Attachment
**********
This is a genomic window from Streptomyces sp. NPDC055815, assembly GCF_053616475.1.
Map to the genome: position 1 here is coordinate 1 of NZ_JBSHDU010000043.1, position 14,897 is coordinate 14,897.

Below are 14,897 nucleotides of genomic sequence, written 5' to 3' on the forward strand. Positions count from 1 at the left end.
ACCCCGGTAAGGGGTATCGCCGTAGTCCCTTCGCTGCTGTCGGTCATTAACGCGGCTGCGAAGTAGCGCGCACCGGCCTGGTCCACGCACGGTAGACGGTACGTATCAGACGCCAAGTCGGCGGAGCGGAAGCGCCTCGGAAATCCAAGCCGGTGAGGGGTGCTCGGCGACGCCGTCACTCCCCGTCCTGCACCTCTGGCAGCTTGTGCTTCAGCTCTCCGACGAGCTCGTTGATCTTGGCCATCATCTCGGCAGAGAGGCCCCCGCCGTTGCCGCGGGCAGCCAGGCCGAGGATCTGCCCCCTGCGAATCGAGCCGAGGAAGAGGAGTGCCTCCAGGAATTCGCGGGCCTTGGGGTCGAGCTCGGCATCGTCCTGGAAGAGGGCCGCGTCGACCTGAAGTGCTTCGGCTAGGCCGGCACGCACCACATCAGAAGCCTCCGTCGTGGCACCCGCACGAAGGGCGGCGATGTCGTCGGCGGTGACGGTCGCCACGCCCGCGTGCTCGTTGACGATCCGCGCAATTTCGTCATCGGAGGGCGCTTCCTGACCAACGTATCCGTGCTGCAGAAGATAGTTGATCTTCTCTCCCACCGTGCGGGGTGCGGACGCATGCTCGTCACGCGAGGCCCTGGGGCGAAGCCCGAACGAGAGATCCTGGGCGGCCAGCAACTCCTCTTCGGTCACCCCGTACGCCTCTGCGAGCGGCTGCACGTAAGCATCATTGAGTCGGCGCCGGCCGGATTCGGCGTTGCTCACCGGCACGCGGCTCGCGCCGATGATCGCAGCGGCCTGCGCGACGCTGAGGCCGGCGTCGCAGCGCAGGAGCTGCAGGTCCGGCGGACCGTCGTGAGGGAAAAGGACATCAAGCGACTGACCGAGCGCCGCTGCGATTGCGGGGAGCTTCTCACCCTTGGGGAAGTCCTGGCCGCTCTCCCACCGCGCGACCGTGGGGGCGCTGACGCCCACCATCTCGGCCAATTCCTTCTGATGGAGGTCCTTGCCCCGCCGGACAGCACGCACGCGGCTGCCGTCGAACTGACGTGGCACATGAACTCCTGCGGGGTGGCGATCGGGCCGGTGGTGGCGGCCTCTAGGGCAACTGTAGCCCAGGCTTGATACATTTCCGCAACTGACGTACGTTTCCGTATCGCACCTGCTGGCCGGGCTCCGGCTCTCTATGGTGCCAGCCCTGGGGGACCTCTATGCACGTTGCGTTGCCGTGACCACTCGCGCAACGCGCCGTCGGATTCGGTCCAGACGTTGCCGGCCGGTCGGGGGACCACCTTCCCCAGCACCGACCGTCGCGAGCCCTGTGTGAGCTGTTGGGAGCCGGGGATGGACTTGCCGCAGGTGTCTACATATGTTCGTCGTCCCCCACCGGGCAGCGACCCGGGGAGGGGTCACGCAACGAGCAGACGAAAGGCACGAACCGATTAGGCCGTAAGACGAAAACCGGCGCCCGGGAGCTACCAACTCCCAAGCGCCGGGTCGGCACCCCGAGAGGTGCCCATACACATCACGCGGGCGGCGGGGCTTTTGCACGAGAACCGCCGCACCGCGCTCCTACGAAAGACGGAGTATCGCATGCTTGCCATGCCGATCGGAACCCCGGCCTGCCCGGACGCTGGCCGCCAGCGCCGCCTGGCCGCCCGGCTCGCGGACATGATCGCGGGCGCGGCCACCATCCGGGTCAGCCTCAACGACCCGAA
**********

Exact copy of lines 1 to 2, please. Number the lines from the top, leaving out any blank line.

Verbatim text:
This is a genomic window from Streptomyces sp. NPDC055815, assembly GCF_053616475.1.
Map to the genome: position 1 here is coordinate 1 of NZ_JBSHDU010000043.1, position 14,897 is coordinate 14,897.